Dixie City Jam (Dave Robicheaux Series #7)

Dixie City Jam (Dave Robicheaux Series #7)

by James Lee Burke

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Overview

As a child he was frightened by the stories...

It's out there, under the salt of the Gulf of Mexico, off the Louisiana coast—a buried Nazi submarine. Detective Dave Robicheaux of the New Ibera Sheriff's office has known if its existence since childhood, when he was terrified by nightmares of the evil Nazi sailors just offshore. Then, as a teenager, he stumbled upon the sunken sub while scuba diving—but for years he kept the secret of its watery grave.

... And now he must face the terrible reality.


But decades later, when a powerful Jewish activist wants the sub raised, Robicheaux's knowledge puts him at the center of a terrifying struggle of conflicting desires. A neo-Nazi psychopath named Will Buchalter, who insists that the Holocaust was a hoax, wants to find the submarine first—and he'll stop at nothing to get Robicheaux to talk.

James Lee Burke looks long and hard into the human heart of darkness in his most electrifying novel yet, a story of terror and courage in a Southern Louisiana where the horrific and the beautiful rise from the same fertile soil.

Product Details

ISBN-13: 9780786889006
Publisher: Hachette Books
Publication date: 08/28/1995
Series: Dave Robicheaux Series , #7
Edition description: Reprint
Pages: 512
Sales rank: 82,081
Product dimensions: 4.12(w) x 6.75(h) x 1.12(d)
Age Range: 13 - 18 Years

About the Author

James Lee Burke was born in Houston, Texas, in 1936 and grew up on the Texas-Louisiana gulf coast. He attended Southwestern Louisiana Institute and later received a B. A. Degree in English and an M. A. from the University of Missouri in 1958 and 1960 respectively. Over the years he worked as a landman for Sinclair Oil Company, pipeliner, land surveyor, newspaper reporter, college English professor, social worker on Skid Row in Los Angeles, clerk for the Louisiana Employment Service, and instructor in the U. S. Job Corps.

He and his wife Pearl met in graduate school and have been married 48 years, they have four children: Jim Jr., an assistant U.S. Attorney; Andree, a school psychologist; Pamala, a T. V. ad producer; and Alafair, a law professor and novelist who has 4 novels out with Henry Holt publishing.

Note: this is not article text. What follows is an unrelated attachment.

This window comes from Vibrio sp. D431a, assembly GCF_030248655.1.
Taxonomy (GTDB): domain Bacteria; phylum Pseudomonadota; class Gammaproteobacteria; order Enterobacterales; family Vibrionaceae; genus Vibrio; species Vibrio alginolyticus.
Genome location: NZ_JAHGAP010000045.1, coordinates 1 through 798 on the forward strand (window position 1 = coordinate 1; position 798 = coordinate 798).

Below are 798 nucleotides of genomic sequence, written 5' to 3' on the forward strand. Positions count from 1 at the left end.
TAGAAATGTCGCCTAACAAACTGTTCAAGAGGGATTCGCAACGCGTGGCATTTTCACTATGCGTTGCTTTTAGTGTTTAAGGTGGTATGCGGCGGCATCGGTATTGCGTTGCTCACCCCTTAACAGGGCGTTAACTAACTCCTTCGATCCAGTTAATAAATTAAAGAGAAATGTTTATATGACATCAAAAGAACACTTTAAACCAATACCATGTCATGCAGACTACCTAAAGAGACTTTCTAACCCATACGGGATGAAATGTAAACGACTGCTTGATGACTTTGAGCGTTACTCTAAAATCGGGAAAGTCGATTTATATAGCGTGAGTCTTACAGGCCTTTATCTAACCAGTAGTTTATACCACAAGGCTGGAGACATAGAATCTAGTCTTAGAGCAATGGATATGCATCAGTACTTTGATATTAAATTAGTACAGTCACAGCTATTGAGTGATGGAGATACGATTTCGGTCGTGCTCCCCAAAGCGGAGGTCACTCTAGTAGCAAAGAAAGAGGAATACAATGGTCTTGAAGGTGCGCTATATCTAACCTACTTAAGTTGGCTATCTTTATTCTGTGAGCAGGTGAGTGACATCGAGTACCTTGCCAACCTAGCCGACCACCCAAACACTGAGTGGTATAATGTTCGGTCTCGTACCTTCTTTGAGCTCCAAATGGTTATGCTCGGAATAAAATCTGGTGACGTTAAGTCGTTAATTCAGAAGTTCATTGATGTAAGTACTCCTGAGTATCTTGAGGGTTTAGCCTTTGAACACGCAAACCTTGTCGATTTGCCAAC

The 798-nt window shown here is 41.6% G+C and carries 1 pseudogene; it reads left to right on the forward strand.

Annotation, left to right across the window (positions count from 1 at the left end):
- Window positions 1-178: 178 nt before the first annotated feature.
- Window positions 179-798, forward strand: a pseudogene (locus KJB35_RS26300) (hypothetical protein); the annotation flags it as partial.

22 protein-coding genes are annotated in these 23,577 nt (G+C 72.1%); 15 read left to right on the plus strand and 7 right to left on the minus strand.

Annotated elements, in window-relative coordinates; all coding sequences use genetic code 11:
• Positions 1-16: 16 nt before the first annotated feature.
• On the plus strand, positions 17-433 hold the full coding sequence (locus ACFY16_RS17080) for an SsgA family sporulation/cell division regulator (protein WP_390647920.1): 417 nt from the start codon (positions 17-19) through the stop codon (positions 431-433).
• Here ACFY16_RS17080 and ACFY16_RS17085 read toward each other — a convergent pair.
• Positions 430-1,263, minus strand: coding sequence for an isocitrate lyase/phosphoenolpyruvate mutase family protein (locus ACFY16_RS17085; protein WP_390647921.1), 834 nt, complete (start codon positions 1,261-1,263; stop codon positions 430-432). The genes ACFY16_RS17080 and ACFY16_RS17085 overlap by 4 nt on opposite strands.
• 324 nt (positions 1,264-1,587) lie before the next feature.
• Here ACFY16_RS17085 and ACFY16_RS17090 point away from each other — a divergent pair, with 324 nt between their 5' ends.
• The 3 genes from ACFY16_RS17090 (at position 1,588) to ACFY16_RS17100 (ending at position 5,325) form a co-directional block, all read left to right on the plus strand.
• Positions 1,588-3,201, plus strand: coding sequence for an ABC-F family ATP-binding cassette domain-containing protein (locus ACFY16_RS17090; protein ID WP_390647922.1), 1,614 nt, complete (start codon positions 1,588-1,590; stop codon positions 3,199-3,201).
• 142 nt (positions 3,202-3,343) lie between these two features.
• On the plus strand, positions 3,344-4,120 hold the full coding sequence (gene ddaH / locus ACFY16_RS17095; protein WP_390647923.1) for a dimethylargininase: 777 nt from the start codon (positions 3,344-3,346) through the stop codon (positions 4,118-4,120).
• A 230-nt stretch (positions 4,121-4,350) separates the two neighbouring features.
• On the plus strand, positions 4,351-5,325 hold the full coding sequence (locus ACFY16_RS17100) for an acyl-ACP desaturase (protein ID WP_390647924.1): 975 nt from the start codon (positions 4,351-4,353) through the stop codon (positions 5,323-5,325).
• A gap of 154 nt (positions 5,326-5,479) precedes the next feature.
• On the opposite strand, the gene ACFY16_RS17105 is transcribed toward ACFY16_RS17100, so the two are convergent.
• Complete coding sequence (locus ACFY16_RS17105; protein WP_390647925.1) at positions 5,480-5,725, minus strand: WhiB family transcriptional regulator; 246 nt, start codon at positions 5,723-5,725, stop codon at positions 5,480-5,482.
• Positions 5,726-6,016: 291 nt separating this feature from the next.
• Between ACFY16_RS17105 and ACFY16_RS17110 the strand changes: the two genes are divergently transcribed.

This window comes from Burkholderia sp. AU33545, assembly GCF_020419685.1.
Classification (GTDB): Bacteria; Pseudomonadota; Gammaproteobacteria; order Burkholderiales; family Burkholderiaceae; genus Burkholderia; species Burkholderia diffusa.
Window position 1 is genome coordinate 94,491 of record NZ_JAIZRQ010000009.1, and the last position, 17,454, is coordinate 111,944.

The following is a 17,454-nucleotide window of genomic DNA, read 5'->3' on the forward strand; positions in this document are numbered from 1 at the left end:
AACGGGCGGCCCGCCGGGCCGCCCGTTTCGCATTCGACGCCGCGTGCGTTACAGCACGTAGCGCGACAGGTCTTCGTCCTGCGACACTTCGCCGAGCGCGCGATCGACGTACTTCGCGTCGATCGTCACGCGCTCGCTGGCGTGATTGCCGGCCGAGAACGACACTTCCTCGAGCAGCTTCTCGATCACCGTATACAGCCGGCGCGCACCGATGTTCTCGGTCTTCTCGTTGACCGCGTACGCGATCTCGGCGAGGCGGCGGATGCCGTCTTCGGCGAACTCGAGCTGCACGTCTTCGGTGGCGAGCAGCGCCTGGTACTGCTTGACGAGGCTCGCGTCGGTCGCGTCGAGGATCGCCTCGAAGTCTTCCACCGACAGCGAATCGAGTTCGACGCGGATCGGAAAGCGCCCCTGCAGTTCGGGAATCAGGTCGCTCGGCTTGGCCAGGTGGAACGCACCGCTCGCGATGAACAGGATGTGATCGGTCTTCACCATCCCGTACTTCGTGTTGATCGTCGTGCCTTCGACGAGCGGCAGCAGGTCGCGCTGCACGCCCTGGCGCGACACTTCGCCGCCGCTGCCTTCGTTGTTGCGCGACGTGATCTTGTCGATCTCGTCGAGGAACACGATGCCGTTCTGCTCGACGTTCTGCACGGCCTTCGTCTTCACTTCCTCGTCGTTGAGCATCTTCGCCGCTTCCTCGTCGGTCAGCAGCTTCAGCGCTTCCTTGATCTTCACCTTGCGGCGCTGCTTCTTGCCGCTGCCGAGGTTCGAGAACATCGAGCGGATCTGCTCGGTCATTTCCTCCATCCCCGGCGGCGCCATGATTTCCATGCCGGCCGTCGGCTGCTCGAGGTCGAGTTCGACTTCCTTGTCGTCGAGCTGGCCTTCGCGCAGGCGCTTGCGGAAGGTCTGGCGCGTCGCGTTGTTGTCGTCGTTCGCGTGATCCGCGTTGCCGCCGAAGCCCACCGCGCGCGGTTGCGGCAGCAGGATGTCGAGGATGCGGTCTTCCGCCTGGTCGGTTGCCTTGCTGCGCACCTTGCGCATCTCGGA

Burke's work has been awarded an Edgar twice for Best Crime Novel of the Year. He has also been a recipient of a Breadloaf and Guggenheim Fellowship and an NEA grant. Two of his novels, Heaven's Prisoners and Two For Texas, have been made into motion pictures. His short stories have been published in The Atlantic Monthly, New Stories from the South, Best American Short Stories, Antioch Review, Southern Review, and The Kenyon Review. His novel The Lost Get-Back Boogie was rejected 111 times over a period of nine years, and upon publication by Louisiana State University press was nominated for a Pulitzer Prize.

Today he and his wife live in Missoula, Montana, and New Iberia, Louisiana.

Hometown:

New Iberia, Louisiana and Missoula, Montana

Date of Birth:

December 5, 1936

Place of Birth:

Houston, Texas

Education:

B.A., University of Missouri, 1959; M.A., University of Missouri, 1960

Table of Contents

What People are Saying About This

Tony Hillerman

At the top of his form in Dixie City Jam, a dandy read.

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Dixie City Jam 3.6 out of 5 based on 0 ratings. 14 reviews.
Lachanvar More than 1 year ago
The evident joy Burke takes in words, his delight in vicious villains, his brooding sense of place and history -- all combine here to stir up a genuine thriller. Beyond that, there's a certain symmetry to the story that only becomes evident well into the telling. The characters are, as is the case with all his books, simultaneously delicious and outrageous; completely unforgettable. His later preoccupation with psychological underpinning for aberrant behavior is not as evident here, but there are Jungian clouds on the horizon and again, as always, a soft Catholicism lurking in the shadows of the bayou.
Guest More than 1 year ago
Classic JLB. Vivid imagery, exploding prose, and inspiring characters. Tightly written story with a hot boudin flavor.
Anonymous 15 days ago
The story was pretty good. The narration was pretty good but mispronounced a few words such as Metairie. What I found most disappointing was the un-necessary interjection of liberal politics. I read to escape exposure to that insanity.
Anonymous More than 1 year ago
regional+dialogue+confusing%2C+constipated+sentences%2C+thin+plot.++how+does+this+author+even+get+published%3F++
Joles on LibraryThing More than 1 year ago
I highly enjoyed this book. Between its setting in the jazz city of New Orleans and the washing up of a submarine the action is intense at times while reflective at others. It is a quirky kind of book, but I would definitely read it again.
mazda502001 on LibraryThing More than 1 year ago